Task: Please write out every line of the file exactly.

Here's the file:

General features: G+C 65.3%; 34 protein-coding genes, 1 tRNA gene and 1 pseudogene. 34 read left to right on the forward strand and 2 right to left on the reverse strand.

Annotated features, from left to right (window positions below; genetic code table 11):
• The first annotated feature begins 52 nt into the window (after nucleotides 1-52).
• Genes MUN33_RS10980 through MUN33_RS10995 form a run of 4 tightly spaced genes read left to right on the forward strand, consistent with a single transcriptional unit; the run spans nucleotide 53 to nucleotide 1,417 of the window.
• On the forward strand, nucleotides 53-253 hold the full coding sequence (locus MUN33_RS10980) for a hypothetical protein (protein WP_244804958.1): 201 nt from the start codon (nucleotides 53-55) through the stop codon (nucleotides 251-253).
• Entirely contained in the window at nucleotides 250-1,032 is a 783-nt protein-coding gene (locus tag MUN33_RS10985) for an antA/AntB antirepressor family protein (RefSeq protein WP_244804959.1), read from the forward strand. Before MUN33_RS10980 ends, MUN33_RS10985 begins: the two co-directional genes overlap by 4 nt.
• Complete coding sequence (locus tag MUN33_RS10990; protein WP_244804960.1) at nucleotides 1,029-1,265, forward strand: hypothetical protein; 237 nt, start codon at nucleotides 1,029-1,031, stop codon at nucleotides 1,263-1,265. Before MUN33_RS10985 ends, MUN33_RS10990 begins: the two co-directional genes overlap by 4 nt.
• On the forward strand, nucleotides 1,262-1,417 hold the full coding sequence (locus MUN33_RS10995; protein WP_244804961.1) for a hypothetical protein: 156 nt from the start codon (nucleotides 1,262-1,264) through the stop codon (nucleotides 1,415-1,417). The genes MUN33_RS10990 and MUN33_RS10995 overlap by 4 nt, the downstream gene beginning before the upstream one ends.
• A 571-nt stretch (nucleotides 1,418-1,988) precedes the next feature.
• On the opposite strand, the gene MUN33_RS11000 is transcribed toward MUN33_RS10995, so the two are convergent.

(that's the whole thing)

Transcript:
General features: G+C 65.3%; 34 protein-coding genes, 1 tRNA gene and 1 pseudogene. 34 read left to right on the forward strand and 2 right to left on the reverse strand.

Annotated features, from left to right (window positions below; genetic code table 11):
• The first annotated feature begins 52 nt into the window (after nucleotides 1-52).
• Genes MUN33_RS10980 through MUN33_RS10995 form a run of 4 tightly spaced genes read left to right on the forward strand, consistent with a single transcriptional unit; the run spans nucleotide 53 to nucleotide 1,417 of the window.
• On the forward strand, nucleotides 53-253 hold the full coding sequence (locus MUN33_RS10980) for a hypothetical protein (protein WP_244804958.1): 201 nt from the start codon (nucleotides 53-55) through the stop codon (nucleotides 251-253).
• Entirely contained in the window at nucleotides 250-1,032 is a 783-nt protein-coding gene (locus tag MUN33_RS10985) for an antA/AntB antirepressor family protein (RefSeq protein WP_244804959.1), read from the forward strand. Before MUN33_RS10980 ends, MUN33_RS10985 begins: the two co-directional genes overlap by 4 nt.
• Complete coding sequence (locus tag MUN33_RS10990; protein WP_244804960.1) at nucleotides 1,029-1,265, forward strand: hypothetical protein; 237 nt, start codon at nucleotides 1,029-1,031, stop codon at nucleotides 1,263-1,265. Before MUN33_RS10985 ends, MUN33_RS10990 begins: the two co-directional genes overlap by 4 nt.
• On the forward strand, nucleotides 1,262-1,417 hold the full coding sequence (locus MUN33_RS10995; protein WP_244804961.1) for a hypothetical protein: 156 nt from the start codon (nucleotides 1,262-1,264) through the stop codon (nucleotides 1,415-1,417). The genes MUN33_RS10990 and MUN33_RS10995 overlap by 4 nt, the downstream gene beginning before the upstream one ends.
• A 571-nt stretch (nucleotides 1,418-1,988) precedes the next feature.
• On the opposite strand, the gene MUN33_RS11000 is transcribed toward MUN33_RS10995, so the two are convergent.